Why Are We Not Enraged By The Fire In A Sweatshop In Bangladesh?

Why is it when women jumped to their deaths to escape the deadly fire in the Triangle Shirtwaist Factory in New York City in 1913, we are even today able to be horrified at the management’s cold blooded view of workers as expendable? But why is it we are not as enraged when hundreds of women were killed in the April 2013 Rana Plaza Factory fire in Bangladesh?  Even when we know that the workers were making products for Disney and Walmart, why aren’t we horrified? Shouldn’t we be enraged that workers anywhere are killed because of lack of safety standards, regardless of which company they are working for, whether it is a multinational company or a local company? Once we put an American face on the sweatshop, one hopes that will generate some amount of questioning, such as why Walmart has not followed safety standards in Bangladesh, what companies are overlooking safety regulations, why they are exempt from local laws regarding worker safety, and so on. More importantly, when we see advertisements showing how most of us profit from shopping in Walmart because of their low prices, shouldn’t we be asking how we are implicated in Walmart’s ability to keep prices low? Who benefits? At whose expense are we enjoying bargains?  But, perhaps, we are so conditioned by the system of consumption, where the ideal customer is often confused with the ideal citizen, that we do not see the shadows of workers behind the aisles of clothing or behind the glass cases holding our electronic gadgets.

The worker has become as intangible to us as a theorem or a cosmic body. How can we see/feel/touch/hear/smell workers in the business of making our life livable?

Once the American consumer is able to SEE the connection between his/her “deals” and “specials” and the masses of brown, malnourished women working in unsafe factories making the goods that flood markets in the U.S., the consumer will become informed and this would be the beginning of addressing the rights of both the worker and the consumer. But this connection cannot be established if the consumer is not really given the full “news” about the conditions of workers. Just as we know so little about the wars in Iraq and Afghanistan, we do not have complete knowledge about sweatshop atrocities. The news media has not shared with the American public images of sweatshop workers dying and injured in the Bangladesh factory fire. As Amy Goodman says in an interview about the American wars in Iraq and Afghanistan, if Americans were to see graphic pictures of war, they will urge their government toward other means of resolving conflict. Images of workers’ in unsafe conditions will have the necessary effect on consumers, which will then propel companies to act and governments to enforce laws protecting workers. It is a shame that the U.S. multinational companies can shelter under the very laws that are meant to protect workers.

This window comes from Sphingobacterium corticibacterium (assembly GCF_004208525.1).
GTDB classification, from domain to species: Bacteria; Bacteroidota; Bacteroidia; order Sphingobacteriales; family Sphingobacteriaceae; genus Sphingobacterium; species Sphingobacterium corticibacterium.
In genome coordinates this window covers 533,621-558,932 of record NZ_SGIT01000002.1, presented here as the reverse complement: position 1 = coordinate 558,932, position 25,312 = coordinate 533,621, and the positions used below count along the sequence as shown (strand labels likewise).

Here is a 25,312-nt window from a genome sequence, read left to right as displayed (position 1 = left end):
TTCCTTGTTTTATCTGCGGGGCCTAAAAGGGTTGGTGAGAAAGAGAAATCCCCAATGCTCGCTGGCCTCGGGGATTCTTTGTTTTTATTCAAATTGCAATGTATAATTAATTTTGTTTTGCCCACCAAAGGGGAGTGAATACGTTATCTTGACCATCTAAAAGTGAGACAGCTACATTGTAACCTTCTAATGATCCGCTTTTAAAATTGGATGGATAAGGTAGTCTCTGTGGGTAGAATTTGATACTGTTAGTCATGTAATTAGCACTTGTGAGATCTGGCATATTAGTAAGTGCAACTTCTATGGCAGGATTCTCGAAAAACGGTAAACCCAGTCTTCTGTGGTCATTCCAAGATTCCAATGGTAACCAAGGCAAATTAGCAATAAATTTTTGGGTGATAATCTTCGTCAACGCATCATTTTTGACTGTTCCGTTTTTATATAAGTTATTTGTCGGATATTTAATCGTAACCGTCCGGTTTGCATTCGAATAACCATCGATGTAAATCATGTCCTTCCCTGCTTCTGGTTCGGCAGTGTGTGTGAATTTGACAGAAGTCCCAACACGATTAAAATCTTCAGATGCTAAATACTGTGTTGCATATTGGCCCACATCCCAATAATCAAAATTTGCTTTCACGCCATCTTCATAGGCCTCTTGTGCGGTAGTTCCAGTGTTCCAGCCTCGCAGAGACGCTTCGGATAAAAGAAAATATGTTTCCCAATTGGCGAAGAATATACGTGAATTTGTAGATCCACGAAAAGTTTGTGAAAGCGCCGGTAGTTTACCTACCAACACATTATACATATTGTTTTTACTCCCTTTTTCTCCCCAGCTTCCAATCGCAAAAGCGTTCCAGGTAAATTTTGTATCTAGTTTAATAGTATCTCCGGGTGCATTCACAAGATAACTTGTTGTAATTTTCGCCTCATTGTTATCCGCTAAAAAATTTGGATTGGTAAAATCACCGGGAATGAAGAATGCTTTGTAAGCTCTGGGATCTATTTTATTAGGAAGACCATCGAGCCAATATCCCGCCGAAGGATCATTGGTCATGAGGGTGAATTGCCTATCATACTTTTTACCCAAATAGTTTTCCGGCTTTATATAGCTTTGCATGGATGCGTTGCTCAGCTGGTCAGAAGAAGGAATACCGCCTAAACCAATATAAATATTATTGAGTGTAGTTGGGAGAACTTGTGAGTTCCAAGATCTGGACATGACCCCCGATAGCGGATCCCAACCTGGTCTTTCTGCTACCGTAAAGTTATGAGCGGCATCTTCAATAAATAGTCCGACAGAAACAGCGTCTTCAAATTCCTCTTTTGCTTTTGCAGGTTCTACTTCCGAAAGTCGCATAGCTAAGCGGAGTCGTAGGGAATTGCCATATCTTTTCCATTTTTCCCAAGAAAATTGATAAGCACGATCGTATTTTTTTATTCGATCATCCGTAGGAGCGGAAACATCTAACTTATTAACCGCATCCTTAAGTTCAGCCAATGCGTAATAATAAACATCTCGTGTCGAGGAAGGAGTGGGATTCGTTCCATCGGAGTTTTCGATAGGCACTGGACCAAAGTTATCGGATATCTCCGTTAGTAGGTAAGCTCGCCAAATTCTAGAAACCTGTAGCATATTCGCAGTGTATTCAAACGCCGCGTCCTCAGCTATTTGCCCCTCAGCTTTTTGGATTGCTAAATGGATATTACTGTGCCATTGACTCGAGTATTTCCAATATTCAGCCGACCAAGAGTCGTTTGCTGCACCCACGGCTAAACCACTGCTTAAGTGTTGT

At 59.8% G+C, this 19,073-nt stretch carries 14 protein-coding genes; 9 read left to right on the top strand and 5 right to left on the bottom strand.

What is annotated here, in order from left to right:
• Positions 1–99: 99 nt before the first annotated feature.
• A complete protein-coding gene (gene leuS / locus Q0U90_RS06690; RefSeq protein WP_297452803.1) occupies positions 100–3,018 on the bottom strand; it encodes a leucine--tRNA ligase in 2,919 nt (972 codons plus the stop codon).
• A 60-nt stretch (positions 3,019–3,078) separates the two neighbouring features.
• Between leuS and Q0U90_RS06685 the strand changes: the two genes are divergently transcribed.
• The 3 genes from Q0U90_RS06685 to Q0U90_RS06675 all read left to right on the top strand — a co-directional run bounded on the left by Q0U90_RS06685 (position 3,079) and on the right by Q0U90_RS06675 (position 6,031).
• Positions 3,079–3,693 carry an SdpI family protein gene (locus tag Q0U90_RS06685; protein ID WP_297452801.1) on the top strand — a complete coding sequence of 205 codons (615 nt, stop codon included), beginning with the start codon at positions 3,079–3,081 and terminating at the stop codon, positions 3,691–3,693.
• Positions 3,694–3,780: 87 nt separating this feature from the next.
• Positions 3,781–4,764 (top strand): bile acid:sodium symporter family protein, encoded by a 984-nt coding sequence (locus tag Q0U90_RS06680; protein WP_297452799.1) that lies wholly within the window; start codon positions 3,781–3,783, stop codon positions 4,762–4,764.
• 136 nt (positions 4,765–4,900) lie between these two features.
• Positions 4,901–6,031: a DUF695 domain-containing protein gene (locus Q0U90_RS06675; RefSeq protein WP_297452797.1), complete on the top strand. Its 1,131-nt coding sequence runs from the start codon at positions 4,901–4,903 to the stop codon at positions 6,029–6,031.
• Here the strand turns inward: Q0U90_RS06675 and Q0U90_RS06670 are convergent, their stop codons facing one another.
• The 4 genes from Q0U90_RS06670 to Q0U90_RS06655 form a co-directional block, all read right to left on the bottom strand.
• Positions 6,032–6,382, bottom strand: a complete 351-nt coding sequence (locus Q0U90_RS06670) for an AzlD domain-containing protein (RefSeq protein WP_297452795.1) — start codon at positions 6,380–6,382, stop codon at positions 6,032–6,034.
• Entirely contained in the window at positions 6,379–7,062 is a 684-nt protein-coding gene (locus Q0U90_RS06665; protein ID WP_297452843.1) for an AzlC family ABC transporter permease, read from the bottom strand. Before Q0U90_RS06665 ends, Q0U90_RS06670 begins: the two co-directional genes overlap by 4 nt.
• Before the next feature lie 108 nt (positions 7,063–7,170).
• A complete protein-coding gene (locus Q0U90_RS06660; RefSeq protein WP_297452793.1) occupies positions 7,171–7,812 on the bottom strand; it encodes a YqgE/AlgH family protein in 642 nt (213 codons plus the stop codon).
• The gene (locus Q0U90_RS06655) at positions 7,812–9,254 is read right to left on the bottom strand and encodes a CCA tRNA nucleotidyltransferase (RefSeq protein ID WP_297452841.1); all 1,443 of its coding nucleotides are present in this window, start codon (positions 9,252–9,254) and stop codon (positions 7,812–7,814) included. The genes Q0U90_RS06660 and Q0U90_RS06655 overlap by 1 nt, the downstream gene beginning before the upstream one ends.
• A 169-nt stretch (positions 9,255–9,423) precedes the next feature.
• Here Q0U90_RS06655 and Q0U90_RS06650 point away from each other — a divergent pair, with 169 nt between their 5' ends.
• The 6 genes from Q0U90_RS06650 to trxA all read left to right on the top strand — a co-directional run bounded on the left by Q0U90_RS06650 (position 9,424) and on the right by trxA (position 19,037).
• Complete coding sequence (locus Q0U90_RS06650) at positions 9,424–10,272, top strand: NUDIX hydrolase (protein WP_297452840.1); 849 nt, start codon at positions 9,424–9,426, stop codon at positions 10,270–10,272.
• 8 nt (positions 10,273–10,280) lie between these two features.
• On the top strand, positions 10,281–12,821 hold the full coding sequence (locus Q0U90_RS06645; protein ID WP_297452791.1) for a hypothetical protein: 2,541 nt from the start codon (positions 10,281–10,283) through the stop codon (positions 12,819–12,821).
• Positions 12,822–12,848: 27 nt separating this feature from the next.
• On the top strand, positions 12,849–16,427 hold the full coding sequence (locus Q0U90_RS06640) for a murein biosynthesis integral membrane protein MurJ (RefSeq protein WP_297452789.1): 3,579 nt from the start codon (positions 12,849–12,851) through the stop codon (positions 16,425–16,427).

Elizabeth Cline points out, “In 2009, the Ninth US Circuit of Appeals ruled that workers in foreign factories that supply Walmart can’t hold the company responsible for their workplace conditions, despite the retailer’s code of conduct that’s supposed to hold its contractors to decent labor standards. This lack of liability is enjoyed by every retailer that uses contracted factories, which they do not own. It’s this loophole, the one that legally distances clothing companies from the very people who actually make the clothing, that has consistently and historically wrought disaster and human tragedy. This chilling othering of the worker makes us lose our very humanity.

We can create a movement by posting images of atrocities as a way of mobilizing the public to stand up against a greedy capitalism that is eroding both worker rights and our rights as citizens. It is time to say, we are global citizens, not consumers. It is time to claim our humanity.